Seven million people in UK used open banking services in 2022

More than seven million people in the UK used open banking last year, five years after the competition regulator forced banks to introduce services.

According to figures, reported to Open Banking Limited (OBL) by the nine banks and building societies that had to implement open banking functionality, two million users have been added since this time last year.

Open banking services were made possible by the European Union’s Payment Services Directive 2 (PSD2).

In January 2018, UK banks were required to implement the Competition and Markets Authority’s open banking regulations. This led to the development of application programming interfaces (APIs) in banking to give consumers more control over their accounts. Through these APIs, third parties and multiple finance firms can use a consumer’s data to recommend the best service, including bank accounts.

The end goal was to increase competition in a sector dominated by big financial services companies. Customer banking data is shared by the industry through APIs, with customer permission, enabling businesses to offer tailored products.

Marion King, chair of OBL, which enforces open banking obligations on banks, said: “Open Banking is good for the nation, increasing competition and allowing consumers and SMEs to benefit from new and innovative ways to manage their financial lives.

“As we await key recommendations on the future vision for open banking from the Joint Regulatory Oversight Committee, this strong growth underlines the need to continue the momentum so that the many benefits of open banking are developed, promoted and made available to millions more of our citizens,” she said.

A total of 1.2 million of the users were doing so for the first time. “From access to cost-effective credit, building a regular savings habit or making more informed financial decisions, Open Banking is delivering the means for our citizens to improve their financial wellbeing,” said Henk Van Hulle, CEO at OBL.

While open banking has seen gradual take-up and the development of a new sector of fintech, open finance as the next phase of open banking will go much further. Open finance will see firms share data across more services, such as mortgages and loans, also via APIs, and offer products and services from external organisations.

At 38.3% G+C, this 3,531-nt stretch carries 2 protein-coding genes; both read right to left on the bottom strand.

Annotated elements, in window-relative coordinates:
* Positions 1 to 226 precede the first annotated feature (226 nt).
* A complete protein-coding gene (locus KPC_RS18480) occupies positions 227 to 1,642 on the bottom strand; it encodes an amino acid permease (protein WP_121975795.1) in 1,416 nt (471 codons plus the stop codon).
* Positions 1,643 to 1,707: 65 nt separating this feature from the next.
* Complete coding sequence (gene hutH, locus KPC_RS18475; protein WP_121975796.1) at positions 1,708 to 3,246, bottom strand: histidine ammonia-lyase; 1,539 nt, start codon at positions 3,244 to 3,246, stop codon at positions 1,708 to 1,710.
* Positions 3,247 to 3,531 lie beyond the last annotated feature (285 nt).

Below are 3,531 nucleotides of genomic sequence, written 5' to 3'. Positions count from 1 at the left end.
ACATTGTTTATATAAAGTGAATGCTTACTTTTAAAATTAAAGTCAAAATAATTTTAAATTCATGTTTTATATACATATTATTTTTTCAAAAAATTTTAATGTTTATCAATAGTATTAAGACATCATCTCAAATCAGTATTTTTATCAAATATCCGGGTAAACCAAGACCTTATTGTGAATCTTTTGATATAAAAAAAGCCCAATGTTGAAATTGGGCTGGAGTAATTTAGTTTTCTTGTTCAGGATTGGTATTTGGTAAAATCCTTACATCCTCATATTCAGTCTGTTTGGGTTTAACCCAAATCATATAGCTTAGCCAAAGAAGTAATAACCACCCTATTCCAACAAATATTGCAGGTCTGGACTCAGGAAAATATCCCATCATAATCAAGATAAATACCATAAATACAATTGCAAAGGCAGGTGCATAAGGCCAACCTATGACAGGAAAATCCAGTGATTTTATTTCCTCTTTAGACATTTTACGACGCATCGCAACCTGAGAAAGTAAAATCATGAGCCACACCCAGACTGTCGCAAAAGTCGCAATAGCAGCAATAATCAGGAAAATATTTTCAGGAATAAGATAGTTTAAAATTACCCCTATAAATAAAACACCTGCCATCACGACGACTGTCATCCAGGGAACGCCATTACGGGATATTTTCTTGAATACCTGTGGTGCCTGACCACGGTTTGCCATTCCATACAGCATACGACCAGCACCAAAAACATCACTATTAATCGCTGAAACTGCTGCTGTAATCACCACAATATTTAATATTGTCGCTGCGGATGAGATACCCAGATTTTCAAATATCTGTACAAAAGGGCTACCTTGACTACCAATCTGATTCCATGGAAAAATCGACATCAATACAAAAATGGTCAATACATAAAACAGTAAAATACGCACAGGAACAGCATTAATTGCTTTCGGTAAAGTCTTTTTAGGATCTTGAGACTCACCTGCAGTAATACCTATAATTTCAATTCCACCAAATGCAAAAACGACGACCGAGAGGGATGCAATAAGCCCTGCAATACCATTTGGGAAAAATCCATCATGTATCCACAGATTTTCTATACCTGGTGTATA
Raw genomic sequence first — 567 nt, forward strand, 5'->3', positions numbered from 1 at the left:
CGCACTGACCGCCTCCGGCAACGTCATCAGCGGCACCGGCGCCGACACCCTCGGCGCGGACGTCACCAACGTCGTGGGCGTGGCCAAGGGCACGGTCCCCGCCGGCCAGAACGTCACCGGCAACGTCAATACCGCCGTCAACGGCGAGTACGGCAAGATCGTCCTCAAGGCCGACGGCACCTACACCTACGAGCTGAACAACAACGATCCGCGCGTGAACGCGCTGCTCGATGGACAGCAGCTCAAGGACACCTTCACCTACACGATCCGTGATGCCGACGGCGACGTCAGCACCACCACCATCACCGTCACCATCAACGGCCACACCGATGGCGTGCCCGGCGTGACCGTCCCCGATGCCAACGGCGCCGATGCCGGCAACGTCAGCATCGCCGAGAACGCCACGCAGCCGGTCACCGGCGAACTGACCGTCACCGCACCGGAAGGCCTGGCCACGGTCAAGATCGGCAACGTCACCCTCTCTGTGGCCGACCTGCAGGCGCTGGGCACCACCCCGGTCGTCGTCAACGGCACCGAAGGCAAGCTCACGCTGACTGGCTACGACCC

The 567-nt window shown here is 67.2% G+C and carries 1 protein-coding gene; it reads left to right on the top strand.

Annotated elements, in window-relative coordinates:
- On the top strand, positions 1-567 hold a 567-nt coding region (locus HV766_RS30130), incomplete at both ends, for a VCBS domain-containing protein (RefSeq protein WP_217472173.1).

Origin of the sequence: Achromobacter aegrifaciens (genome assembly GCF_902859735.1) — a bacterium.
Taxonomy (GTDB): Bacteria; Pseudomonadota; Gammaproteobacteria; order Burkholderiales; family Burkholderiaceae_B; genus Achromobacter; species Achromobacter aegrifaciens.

A survey of about 800 manager-level executives at finance firms, from IT financial services software supplier Finastra, found that 85% believe open finance is already having a positive effect and making the finance sector more collaborative. Most (80%) believe the sector is open to collaboration.

The appetite to develop open banking software in the financial services sector has added focus and resources to open banking.

For example, the acquisition of Danish fintech Aiia by Mastercard in 2021 was a sign that open banking is entering a new phase.

The takeover of Aiia – previously the Nordic API Gateway – for an undisclosed sum came hot on the heels of Visa’s €1.8bn acquisition of Sweden’s open banking fintech, Tink, in June. Both fintechs are now part of huge global financial services organisations with opportunities to integrate open banking technology into every corner of consumer and business financial activity.

The acquisition gave Aiia, like Tink after the Visa takeover, the resources to take a concept, often shrouded in mystery for consumers and many businesses, to new levels.


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